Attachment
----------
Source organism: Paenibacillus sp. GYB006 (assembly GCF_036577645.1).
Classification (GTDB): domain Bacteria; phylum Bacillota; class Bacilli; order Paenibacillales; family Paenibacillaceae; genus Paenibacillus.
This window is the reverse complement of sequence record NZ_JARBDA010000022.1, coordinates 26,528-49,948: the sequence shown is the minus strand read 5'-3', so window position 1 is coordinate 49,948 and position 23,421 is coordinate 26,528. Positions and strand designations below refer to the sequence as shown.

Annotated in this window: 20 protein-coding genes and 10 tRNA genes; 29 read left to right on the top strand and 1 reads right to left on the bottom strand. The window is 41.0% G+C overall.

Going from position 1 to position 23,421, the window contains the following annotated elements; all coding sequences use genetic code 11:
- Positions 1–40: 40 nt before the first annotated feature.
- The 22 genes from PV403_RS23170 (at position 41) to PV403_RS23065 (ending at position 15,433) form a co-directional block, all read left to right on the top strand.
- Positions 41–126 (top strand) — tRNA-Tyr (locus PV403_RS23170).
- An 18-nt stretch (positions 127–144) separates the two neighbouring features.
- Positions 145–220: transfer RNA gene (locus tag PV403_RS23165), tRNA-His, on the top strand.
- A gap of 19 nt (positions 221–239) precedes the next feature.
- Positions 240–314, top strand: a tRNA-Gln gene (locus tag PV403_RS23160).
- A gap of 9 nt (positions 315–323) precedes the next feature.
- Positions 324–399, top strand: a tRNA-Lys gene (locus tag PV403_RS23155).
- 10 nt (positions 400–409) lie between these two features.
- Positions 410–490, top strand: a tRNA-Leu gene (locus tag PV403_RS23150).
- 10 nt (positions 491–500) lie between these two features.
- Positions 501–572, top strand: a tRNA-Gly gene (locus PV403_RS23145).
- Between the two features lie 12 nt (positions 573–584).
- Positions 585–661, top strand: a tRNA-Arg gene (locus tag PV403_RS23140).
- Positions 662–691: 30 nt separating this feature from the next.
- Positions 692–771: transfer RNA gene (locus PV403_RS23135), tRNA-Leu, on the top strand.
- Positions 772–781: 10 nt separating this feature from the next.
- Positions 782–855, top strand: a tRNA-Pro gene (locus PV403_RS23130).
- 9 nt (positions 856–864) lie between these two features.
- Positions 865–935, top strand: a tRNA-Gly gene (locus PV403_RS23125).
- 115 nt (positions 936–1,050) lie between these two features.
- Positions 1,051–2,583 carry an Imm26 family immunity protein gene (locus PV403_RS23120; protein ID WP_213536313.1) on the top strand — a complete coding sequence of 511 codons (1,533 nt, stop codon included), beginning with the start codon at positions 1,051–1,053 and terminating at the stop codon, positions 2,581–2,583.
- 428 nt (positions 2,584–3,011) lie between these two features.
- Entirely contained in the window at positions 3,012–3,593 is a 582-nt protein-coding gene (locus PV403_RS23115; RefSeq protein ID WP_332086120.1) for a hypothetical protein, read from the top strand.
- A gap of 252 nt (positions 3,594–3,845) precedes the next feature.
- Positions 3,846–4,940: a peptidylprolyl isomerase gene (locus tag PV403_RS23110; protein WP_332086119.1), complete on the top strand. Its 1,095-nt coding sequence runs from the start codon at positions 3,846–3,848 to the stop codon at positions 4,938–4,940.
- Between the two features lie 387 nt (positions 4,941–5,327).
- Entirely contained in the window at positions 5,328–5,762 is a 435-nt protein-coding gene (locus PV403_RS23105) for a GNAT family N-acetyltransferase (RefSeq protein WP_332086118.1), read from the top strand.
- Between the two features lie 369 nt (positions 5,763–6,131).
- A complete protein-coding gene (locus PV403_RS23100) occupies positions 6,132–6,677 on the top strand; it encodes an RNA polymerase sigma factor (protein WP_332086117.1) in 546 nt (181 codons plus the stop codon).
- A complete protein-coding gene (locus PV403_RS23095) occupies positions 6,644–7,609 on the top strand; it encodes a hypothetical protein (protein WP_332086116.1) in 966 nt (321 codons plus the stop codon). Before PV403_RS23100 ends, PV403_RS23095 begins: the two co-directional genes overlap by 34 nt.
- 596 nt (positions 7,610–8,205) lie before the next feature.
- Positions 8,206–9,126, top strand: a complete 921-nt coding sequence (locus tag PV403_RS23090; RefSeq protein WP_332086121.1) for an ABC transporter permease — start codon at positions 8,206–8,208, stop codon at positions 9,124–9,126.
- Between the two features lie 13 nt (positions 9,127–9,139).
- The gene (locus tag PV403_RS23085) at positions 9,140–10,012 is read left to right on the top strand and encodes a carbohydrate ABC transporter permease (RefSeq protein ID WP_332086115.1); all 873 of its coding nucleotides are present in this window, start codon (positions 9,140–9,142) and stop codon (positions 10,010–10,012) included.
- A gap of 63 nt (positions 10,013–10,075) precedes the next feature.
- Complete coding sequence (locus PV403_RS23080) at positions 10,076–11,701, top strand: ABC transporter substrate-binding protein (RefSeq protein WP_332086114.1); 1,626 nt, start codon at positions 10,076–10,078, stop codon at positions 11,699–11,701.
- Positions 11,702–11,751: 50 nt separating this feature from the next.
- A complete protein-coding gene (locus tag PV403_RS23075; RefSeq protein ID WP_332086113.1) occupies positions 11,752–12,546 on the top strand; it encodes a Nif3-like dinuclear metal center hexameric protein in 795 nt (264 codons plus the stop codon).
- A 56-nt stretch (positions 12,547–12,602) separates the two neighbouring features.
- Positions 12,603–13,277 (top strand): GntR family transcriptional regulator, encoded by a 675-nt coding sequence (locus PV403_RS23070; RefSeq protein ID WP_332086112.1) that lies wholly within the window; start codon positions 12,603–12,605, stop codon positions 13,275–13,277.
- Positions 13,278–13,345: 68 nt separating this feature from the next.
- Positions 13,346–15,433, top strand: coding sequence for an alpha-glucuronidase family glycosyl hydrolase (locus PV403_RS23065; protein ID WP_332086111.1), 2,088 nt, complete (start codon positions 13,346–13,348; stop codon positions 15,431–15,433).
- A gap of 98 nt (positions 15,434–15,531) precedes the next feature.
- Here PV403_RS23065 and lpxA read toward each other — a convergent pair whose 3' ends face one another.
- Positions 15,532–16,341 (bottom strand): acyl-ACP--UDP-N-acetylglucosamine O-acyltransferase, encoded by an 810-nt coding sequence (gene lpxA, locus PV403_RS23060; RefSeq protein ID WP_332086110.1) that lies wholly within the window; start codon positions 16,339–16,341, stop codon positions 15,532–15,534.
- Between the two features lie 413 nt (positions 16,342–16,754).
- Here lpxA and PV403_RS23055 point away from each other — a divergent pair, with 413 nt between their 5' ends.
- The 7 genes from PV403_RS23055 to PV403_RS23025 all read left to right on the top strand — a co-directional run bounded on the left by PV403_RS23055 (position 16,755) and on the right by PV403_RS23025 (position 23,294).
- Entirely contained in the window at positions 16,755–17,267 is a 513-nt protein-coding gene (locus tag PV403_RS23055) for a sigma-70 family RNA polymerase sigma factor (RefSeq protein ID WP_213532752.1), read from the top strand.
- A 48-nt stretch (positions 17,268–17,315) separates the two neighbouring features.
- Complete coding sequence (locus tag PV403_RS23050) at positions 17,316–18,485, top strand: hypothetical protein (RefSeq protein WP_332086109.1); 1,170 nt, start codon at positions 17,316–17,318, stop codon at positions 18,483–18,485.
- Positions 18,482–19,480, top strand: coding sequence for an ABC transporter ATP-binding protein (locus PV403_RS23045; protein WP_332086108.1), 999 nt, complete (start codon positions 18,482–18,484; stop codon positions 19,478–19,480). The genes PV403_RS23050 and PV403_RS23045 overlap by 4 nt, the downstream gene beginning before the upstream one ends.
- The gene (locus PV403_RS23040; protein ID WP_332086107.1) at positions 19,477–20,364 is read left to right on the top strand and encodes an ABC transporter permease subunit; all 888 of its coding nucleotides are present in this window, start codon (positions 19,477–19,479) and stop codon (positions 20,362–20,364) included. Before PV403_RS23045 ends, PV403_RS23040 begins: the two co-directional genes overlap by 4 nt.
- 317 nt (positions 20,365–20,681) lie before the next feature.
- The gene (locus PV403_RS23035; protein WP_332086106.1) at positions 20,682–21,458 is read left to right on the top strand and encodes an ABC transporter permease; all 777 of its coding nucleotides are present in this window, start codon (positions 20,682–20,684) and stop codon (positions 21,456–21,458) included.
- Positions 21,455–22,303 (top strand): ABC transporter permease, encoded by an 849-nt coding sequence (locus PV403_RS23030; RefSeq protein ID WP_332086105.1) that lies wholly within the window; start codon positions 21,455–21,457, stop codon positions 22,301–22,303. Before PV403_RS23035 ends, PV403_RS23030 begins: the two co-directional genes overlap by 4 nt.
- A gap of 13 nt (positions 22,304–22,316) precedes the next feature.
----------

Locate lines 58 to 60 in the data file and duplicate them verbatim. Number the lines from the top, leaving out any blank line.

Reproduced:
- Complete coding sequence (locus tag PV403_RS23050) at positions 17,316–18,485, top strand: hypothetical protein (RefSeq protein WP_332086109.1); 1,170 nt, start codon at positions 17,316–17,318, stop codon at positions 18,483–18,485.
- Positions 18,482–19,480, top strand: coding sequence for an ABC transporter ATP-binding protein (locus PV403_RS23045; protein WP_332086108.1), 999 nt, complete (start codon positions 18,482–18,484; stop codon positions 19,478–19,480). The genes PV403_RS23050 and PV403_RS23045 overlap by 4 nt, the downstream gene beginning before the upstream one ends.
- The gene (locus PV403_RS23040; protein ID WP_332086107.1) at positions 19,477–20,364 is read left to right on the top strand and encodes an ABC transporter permease subunit; all 888 of its coding nucleotides are present in this window, start codon (positions 19,477–19,479) and stop codon (positions 20,362–20,364) included. Before PV403_RS23045 ends, PV403_RS23040 begins: the two co-directional genes overlap by 4 nt.